Shoulder pain at night? Here’s what is causing it and how to treat it.
Are you trying to understand what could be causing your shoulder pain? Shoulder pain worsening at night is often a sign of inflammation in the shoulder joint. Unfortunately, laying in bed can cause further compression on an area that is impinged or torn leading to more pain every time you try to rest. If you experience a worsening of pain, stiffness, muscle spasms, numbness or tingling down the side that is impacted, it is possible that your pain is being caused by bursitis, tendonitis or a rotator cuff injury.
If you seem to only experience pain at night in your shoulder, it is likely that your pain has something to do with your mattress, pillow, sleeping position or sleep quality. Try to take a mental inventory of all of the activities that you notice the pain in your every day to understand what may be causing it, or what may be making it worse.
What your pain could mean based on your symptoms:
Rotator Cuff Injuries: The rotator cuff consists of delicate SITS muscles and tendons that are very commonly injured through overuse injuries. The rotator cuff’s role in the body is stabilization of the shoulder and fluid movement of the joint. Most injuries occur from lifting objects improperly, repetitive strain on a job site, a fall, a car accident or other acute trauma to the area. Rotator cuff injuries are likely to flare up at night because of the position you sleep in. If you lay on your side it can lead to a “pinching” or further inflammation in the area. If you experience pain when testing the range of motion (rotating the arm at the shoulder), you are likely to have a rotator cuff injury. These injuries are most commonly treated through exercises that strengthen the surrounding areas and restore range of motion, hot and cold compresses and modalities that decrease inflammation.
Bursitis: Bursitis can be caused by the inflammation of the bursa which is a fluid filled sac that is meant to cushion joints in your shoulders, elbows, hips and knees. If you are involved in high impact sports or an activity that repeatedly puts strain on your shoulder, you may experience bursitis. Bursitis leads to swelling of the area and those who are impacted by it report extreme pain followed by more swelling. If you notice a high level of chronic pain in your shoulder and limited range of motion, it’s worth mentioning the possibility of bursitis to your doctor. There are many exercises and stretches that can treat bursitis but often getting the swelling down to a manageable level is the top priority.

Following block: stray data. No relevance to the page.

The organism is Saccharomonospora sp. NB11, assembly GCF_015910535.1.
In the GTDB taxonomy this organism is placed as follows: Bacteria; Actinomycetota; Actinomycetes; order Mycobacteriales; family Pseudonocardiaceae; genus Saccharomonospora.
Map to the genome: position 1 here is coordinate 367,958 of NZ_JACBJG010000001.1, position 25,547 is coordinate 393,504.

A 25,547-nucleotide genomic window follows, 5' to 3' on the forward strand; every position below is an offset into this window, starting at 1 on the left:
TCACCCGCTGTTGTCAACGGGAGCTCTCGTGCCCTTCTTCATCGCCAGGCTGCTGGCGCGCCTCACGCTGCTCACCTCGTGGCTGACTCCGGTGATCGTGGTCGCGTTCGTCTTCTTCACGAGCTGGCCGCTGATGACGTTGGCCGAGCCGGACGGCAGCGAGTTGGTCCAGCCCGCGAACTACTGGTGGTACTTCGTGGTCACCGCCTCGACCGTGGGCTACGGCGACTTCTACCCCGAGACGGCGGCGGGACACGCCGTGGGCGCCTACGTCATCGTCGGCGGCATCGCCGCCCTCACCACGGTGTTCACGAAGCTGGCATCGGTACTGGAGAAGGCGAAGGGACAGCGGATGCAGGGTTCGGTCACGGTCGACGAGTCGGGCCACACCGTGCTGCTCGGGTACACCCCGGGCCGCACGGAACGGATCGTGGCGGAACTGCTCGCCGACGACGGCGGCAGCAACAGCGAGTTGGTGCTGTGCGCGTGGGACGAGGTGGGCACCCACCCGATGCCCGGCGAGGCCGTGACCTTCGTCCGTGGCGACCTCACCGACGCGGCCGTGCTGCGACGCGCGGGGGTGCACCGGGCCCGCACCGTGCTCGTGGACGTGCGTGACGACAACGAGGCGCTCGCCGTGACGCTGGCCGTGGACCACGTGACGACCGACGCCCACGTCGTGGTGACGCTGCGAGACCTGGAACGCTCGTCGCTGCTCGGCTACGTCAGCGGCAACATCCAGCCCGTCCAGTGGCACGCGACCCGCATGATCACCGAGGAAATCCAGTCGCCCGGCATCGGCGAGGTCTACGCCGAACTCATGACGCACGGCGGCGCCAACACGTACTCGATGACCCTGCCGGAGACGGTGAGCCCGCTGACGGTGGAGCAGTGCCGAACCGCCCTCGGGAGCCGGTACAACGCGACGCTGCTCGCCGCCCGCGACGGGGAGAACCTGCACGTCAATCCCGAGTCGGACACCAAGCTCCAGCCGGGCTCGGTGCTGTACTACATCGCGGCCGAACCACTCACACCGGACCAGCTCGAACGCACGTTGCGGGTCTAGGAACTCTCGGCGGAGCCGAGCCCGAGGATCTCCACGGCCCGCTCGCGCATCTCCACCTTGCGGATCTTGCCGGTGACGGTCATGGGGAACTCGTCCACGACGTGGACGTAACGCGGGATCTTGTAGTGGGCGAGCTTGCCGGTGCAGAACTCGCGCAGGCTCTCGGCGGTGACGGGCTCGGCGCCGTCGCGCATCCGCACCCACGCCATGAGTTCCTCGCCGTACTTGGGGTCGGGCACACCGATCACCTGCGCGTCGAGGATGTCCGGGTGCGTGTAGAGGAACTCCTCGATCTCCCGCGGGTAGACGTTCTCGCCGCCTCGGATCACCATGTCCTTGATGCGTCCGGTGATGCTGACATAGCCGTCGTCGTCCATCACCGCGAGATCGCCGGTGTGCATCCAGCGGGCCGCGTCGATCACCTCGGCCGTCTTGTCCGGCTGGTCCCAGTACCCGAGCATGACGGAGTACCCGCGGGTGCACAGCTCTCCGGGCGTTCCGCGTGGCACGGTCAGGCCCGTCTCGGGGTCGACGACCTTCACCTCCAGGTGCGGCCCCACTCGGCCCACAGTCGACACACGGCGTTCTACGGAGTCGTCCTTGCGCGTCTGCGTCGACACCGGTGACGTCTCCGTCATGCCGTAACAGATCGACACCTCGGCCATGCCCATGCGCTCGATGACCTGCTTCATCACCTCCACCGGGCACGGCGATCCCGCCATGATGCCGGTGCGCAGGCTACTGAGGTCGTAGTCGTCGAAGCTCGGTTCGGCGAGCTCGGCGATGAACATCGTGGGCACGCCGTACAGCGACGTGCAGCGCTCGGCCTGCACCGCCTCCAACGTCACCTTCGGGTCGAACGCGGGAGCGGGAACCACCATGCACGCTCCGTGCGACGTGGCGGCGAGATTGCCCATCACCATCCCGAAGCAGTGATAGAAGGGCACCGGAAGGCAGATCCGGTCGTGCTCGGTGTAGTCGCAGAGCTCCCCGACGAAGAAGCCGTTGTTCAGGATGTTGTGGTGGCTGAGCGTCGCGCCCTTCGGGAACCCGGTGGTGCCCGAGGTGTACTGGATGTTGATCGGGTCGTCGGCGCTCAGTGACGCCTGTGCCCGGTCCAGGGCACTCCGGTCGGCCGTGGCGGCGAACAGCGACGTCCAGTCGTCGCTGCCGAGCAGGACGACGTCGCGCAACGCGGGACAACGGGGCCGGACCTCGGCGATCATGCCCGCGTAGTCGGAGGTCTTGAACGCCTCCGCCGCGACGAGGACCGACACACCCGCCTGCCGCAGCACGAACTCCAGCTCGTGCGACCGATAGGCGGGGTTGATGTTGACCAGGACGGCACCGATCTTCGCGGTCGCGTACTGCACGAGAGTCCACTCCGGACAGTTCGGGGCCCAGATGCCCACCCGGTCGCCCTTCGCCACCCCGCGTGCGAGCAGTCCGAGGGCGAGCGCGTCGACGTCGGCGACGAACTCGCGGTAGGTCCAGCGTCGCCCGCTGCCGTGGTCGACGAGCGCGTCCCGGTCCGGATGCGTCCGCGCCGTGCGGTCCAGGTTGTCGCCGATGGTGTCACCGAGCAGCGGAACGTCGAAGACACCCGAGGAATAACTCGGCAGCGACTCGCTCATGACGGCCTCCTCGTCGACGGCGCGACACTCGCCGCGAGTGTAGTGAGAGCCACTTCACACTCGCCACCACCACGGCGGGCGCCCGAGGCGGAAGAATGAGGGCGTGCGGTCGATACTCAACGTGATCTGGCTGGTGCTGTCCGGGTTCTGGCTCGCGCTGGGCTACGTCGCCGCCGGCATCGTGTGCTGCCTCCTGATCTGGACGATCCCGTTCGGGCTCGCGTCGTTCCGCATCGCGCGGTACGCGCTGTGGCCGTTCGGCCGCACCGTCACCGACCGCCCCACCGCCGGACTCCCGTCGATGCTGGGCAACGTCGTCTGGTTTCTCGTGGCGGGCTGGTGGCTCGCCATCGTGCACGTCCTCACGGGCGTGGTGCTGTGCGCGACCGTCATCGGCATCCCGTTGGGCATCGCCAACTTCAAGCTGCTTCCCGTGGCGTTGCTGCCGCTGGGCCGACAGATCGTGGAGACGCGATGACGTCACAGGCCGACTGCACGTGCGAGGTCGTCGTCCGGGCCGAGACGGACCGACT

Arthritis: Arthritis is a condition that develops over time from repetitive or acute injuries and the condition often worsens over years or decades without prehabilitation and careful attention. There are over one hundred different types of arthritis but the most common classifications are osteoarthritis and rheumatoid arthritis. Rheumatoid arthritis is an autoimmune disease that is more likely to impact younger populations. In cases of RA, an individual often has “triggers” from things like diet, stress, alcohol or environment that contribute to a “flare up”.
Osteoarthritis is most commonly seen in older populations from repeated injuries or strain in a specific area due to a mechanical process of cartilage breaking down in the joints over time, or the development of bone spurs that challenge the fluidity of joint movement and can make everyday activities incredibly painful.
Many treatments for arthritis revolve around decreasing inflammation in the body, understanding triggers, and encouraging movement.
Tendonitis: Tendonitis can also occur due to repetitive use over time. When tendonitis occurs in the shoulder, the tendons that attach muscle to bone become aggravated and inflamed which cause pain and stiffness. Tendonitis usually worsens at night because laying down can cause settling into a worse position or irritation as your body stays in a position that restricts circulation and blood flow throughout the night.
Other causes of shoulder pain:
Poor posture: When we sit all day, we can start to develop pain from unergonomic sitting positions. This kind of injury doesn’t happen all at once; it is usually cumulative over time, so it is important to find a working position that allows you to sit up properly and doesn’t require you to contort awkwardly to accomplish basic movements.
Poor quality sleep: This one is a vicious cycle. You need to sleep to heal, but you can’t sleep because you’re in pain. How frustrating! When you sleep poorly, your body prioritizes systems to keep you functioning but does not allot the energy required to properly repair itself. Poor sleep quality can also lower your pain threshold and tolerance for persistent pain, making it harder to deal with. There may be other factors around your sleep hygiene and bedtime that make your shoulder pain more prominent, too. These can include:
-Excessive stress, without winding down or relaxing before bed.
-The wrong pillow(s) or mattress
-Sleeping on the side that has an injury
New exercises or form when exercising: Did you recently start a new activity, increase your weight on an exercise or maybe tried to do an exercise that you’re not as familiar with that relies heavily on shoulder stability? All of this can lead to pain in the shoulder. Generally speaking this can be treated with adequate rest and recovery, but it is something to be mindful of to prevent further injury and to mitigate the possibility of the conditions listed above.
Repetitive strain injury – An RSI is an injury to the musculoskeletal or nervous system just like it’s hinted at by it’s name these injuries are obtained through repetitive use, or through a body part being in the same position for long periods of time. An RSI is common to the shoulder from work or leisure activities done often without proper stretches, recovery and balancing/strengthening of opposing muscle groups.
Now that you understand what may be causing the pain, let’s go onto the good news.
HERE’S OUR TOP 10 TECHNIQUES FOR COMBATTING SHOULDER PAIN:
Incorporate light stretching for your shoulders, neck and back into your bedtime routine.